Pick the right agent. Sure, a big brand and nice logo might appeal to you as a seller but when it comes to selecting the right agent, looks might not translate into the best person for the job. Can the agent support you during the stress, help you focus on what matters most and be clear in meeting your needs? If not, find someone who can. Immediately.

Don’t skip the marketing. Everyone wants to cut costs and save some money for other things in life. However cutting costs on marketing is like stopping a clock to save time. You’ll always have to make up for the deficient somewhere else. Marketing is an investment on the bigger return of a house sale. So don’t get your nephew with the good camera to take the photos of your property, pay for the professional who can showcase your home in the best light possible.

Fix the broken. It’s common sense, really. If it’s broke – fix it. Prospective buyers want to envisage themselves moving in and settling immediately, not spending their time fixing damaged and broken fixtures and fittings.

For more on how to get the right sale for your house, head to

Should I Spend Money on My Property Before Selling

A common question I am asked when people are considering selling their property is whether investing in additional renovations will produce a more profitable sale. In short, should I spend some money on my home now to make more money when I sell.

The first thing to keep in mind is that every property is different. Some homeowners might need to spend money on their property to make a sale, and others won’t.

And the factors at play are variable. It not only depends on the property’s current condition, but on the state of the local real estate market as well. A high supply of quality stock in your local area might mean you need to spend a little on raising the standard of your home to meet buyer expectations.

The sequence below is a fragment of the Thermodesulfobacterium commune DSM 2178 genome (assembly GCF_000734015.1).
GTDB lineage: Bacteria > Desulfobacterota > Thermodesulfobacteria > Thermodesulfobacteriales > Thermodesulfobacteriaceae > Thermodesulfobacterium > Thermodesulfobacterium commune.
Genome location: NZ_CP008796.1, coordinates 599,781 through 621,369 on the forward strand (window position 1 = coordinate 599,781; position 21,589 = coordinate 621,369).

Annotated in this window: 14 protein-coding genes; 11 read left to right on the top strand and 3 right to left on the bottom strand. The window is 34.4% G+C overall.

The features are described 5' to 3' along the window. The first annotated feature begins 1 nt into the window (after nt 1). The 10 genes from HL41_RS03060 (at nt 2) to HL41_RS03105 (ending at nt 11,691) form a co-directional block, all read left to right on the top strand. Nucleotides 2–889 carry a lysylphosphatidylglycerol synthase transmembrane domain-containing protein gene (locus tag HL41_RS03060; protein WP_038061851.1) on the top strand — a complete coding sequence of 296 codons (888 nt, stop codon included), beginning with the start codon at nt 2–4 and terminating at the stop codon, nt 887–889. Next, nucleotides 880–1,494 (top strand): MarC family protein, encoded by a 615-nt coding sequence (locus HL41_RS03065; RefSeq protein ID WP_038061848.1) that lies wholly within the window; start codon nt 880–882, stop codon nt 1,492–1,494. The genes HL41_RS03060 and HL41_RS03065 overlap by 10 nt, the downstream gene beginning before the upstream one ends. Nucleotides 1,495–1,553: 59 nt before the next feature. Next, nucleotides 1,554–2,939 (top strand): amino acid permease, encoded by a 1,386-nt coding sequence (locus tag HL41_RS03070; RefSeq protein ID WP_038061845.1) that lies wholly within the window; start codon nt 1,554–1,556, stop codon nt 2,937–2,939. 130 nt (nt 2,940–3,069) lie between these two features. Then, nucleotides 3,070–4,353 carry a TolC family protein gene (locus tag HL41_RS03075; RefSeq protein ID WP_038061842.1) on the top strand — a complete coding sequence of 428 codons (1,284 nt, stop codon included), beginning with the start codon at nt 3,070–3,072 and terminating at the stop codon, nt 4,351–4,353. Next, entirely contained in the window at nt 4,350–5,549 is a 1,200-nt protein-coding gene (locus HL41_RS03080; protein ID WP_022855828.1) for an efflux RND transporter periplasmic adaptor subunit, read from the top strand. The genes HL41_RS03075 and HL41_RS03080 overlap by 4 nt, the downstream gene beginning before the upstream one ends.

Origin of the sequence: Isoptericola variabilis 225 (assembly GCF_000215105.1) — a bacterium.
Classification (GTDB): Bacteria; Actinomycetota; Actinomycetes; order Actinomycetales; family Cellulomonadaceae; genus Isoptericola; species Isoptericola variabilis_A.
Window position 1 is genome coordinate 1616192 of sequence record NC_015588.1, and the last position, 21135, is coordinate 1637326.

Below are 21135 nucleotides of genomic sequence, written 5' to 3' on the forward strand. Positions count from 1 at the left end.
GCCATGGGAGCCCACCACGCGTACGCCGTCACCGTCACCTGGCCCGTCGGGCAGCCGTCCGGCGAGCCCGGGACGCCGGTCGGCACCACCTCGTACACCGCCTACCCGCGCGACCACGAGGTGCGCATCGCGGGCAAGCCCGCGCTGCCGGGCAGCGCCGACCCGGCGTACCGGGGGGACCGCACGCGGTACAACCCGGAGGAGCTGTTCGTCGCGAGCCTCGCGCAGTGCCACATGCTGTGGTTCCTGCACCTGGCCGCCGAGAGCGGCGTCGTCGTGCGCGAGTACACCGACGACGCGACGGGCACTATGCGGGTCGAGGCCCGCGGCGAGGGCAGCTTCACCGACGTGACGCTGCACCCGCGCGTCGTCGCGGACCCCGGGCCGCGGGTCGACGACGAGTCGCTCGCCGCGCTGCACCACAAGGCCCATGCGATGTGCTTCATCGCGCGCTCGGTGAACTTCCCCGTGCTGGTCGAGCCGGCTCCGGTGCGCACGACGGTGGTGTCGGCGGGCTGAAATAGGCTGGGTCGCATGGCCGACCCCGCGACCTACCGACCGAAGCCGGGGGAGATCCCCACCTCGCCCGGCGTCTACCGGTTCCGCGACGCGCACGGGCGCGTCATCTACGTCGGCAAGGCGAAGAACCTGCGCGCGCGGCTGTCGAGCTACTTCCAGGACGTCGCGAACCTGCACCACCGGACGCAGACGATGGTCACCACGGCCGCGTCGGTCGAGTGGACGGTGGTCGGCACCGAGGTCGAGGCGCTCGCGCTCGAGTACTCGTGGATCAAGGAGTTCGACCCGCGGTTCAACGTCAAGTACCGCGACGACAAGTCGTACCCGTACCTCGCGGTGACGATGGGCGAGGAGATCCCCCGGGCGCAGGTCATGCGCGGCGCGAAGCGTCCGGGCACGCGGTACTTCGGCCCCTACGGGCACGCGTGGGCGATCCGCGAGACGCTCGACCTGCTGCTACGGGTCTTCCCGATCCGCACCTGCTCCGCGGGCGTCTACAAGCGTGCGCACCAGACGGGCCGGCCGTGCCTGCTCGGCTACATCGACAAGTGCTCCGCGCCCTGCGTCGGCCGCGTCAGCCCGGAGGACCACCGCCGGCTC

There are many different ways that can be used to smarten up a property before putting it on the market. These could range from a basic clean-up job to a full renovation.

The critical factor should be the return on your investment. You must consider whether the cost to improving the look of your home before putting it on the market will result in a sale price that is higher than your renovation investment. There is no science to this and can be somewhat tricky to measure.

A good real estate agent who knows the local market intimately will be able to help you understand the value of the different levels of renovation investment and its effectiveness at sale time. Your agent should be able to answer questions about the state of the market in general as well intimate knowledge of the local competition and what features drive up a sale price. Whether you consider engaging a professional or conducting some DIY renovations, your agent will know what will work the best for you and whether these modifications are necessary in the first place.

It is not a bad idea for you to conduct your own due diligence by visiting comparable homes in your area that are on the market. This will assist you in gauging whether that pergola you are thinking of building will drive up the sale price or whether it will leave you out of pocket.

If you are going to spend money on your home, it’s vital to ensure that this money is going to be put to good use and result in a higher profit at the point of sale.

For details on what renovations in your home could help drive up the sale price, head to my website at